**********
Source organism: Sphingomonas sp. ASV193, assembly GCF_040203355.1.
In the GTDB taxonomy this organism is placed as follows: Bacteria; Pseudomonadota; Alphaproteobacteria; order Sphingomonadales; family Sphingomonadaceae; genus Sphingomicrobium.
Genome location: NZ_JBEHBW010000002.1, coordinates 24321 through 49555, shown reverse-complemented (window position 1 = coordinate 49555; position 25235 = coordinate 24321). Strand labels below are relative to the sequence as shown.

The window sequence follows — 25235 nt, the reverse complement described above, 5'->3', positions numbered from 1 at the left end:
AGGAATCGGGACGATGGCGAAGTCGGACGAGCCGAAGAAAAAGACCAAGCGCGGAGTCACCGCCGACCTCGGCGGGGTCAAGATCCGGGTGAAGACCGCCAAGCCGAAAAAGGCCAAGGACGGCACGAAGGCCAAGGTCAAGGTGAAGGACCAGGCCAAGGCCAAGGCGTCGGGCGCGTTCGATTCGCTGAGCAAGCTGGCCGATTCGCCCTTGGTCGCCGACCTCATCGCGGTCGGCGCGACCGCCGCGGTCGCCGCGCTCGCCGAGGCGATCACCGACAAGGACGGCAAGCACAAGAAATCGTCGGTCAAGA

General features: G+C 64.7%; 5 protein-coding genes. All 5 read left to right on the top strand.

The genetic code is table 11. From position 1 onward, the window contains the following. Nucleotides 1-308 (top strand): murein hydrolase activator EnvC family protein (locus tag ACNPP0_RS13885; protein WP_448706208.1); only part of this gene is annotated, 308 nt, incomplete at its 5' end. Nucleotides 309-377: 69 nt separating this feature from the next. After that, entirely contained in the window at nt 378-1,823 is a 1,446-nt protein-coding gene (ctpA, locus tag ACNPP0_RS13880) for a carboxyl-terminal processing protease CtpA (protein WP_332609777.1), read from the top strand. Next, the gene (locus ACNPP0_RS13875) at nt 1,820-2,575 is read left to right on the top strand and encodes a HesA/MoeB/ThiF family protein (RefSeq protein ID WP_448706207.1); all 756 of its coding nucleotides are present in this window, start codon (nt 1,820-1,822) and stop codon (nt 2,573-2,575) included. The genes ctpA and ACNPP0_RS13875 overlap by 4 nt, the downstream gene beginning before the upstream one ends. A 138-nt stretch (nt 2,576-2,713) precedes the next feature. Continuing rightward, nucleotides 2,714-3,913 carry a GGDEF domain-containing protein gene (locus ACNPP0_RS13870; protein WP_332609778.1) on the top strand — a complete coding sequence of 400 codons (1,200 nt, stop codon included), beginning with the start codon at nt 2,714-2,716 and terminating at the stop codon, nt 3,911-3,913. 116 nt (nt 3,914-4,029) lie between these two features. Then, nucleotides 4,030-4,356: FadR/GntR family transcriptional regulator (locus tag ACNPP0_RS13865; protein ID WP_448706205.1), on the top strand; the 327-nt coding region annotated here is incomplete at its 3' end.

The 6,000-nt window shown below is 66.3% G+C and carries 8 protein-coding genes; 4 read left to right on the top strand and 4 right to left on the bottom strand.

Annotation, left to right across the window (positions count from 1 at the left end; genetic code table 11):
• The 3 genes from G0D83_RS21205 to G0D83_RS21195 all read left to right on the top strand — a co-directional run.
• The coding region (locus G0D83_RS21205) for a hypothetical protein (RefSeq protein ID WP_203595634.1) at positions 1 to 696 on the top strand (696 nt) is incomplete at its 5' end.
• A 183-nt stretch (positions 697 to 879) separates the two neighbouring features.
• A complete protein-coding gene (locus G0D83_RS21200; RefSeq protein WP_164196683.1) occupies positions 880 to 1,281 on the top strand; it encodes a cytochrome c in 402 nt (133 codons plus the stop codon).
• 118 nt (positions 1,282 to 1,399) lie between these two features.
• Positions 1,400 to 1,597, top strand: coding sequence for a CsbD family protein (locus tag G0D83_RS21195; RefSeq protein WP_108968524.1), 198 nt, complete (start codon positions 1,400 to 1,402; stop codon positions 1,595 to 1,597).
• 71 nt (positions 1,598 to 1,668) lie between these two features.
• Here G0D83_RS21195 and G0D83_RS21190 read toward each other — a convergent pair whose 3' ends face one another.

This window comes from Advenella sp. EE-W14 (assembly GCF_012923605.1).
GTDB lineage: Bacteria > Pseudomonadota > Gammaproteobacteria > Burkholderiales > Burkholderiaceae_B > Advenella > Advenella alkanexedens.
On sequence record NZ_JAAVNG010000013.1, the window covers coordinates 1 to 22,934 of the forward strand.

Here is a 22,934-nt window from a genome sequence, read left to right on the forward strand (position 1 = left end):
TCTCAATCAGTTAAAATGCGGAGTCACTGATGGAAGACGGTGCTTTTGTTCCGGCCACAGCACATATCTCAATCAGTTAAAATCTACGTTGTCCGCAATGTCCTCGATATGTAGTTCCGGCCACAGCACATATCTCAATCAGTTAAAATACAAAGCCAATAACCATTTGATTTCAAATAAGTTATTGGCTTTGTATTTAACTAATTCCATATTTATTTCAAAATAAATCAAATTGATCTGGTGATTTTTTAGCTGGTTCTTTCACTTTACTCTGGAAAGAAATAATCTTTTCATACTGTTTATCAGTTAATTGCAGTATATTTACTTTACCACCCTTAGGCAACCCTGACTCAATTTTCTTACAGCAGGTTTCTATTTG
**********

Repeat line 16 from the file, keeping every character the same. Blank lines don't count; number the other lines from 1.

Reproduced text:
• 71 nt (positions 1,598 to 1,668) lie between these two features.